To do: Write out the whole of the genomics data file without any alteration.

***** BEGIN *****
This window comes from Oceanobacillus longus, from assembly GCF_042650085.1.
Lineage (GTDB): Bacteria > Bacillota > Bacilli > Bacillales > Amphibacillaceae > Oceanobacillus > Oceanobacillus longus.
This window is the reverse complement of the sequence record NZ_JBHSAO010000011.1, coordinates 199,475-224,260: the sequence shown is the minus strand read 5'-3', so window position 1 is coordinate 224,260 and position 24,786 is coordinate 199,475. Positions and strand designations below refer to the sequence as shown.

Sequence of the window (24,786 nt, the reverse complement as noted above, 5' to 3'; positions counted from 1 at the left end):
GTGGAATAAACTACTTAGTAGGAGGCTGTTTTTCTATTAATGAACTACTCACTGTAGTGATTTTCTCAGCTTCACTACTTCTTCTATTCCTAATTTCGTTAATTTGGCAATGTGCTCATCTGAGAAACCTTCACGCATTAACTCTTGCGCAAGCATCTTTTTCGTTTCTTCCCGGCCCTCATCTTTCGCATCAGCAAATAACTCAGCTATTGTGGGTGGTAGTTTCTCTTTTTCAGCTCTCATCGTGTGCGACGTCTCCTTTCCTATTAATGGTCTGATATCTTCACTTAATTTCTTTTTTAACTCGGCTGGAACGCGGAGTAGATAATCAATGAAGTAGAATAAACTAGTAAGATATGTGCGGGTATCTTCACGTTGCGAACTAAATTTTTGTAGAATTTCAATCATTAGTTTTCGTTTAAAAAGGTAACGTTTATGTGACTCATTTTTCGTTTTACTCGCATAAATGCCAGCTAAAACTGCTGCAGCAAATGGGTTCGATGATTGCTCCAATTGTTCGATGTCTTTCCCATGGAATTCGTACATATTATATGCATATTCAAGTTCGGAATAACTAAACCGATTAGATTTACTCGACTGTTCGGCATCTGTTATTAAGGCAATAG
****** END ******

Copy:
This window comes from Oceanobacillus longus, from assembly GCF_042650085.1.
Lineage (GTDB): Bacteria > Bacillota > Bacilli > Bacillales > Amphibacillaceae > Oceanobacillus > Oceanobacillus longus.
This window is the reverse complement of the sequence record NZ_JBHSAO010000011.1, coordinates 199,475-224,260: the sequence shown is the minus strand read 5'-3', so window position 1 is coordinate 224,260 and position 24,786 is coordinate 199,475. Positions and strand designations below refer to the sequence as shown.

Sequence of the window (24,786 nt, the reverse complement as noted above, 5' to 3'; positions counted from 1 at the left end):
GTGGAATAAACTACTTAGTAGGAGGCTGTTTTTCTATTAATGAACTACTCACTGTAGTGATTTTCTCAGCTTCACTACTTCTTCTATTCCTAATTTCGTTAATTTGGCAATGTGCTCATCTGAGAAACCTTCACGCATTAACTCTTGCGCAAGCATCTTTTTCGTTTCTTCCCGGCCCTCATCTTTCGCATCAGCAAATAACTCAGCTATTGTGGGTGGTAGTTTCTCTTTTTCAGCTCTCATCGTGTGCGACGTCTCCTTTCCTATTAATGGTCTGATATCTTCACTTAATTTCTTTTTTAACTCGGCTGGAACGCGGAGTAGATAATCAATGAAGTAGAATAAACTAGTAAGATATGTGCGGGTATCTTCACGTTGCGAACTAAATTTTTGTAGAATTTCAATCATTAGTTTTCGTTTAAAAAGGTAACGTTTATGTGACTCATTTTTCGTTTTACTCGCATAAATGCCAGCTAAAACTGCTGCAGCAAATGGGTTCGATGATTGCTCCAATTGTTCGATGTCTTTCCCATGGAATTCGTACATATTATATGCATATTCAAGTTCGGAATAACTAAACCGATTAGATTTACTCGACTGTTCGGCATCTGTTATTAAGGCAATAG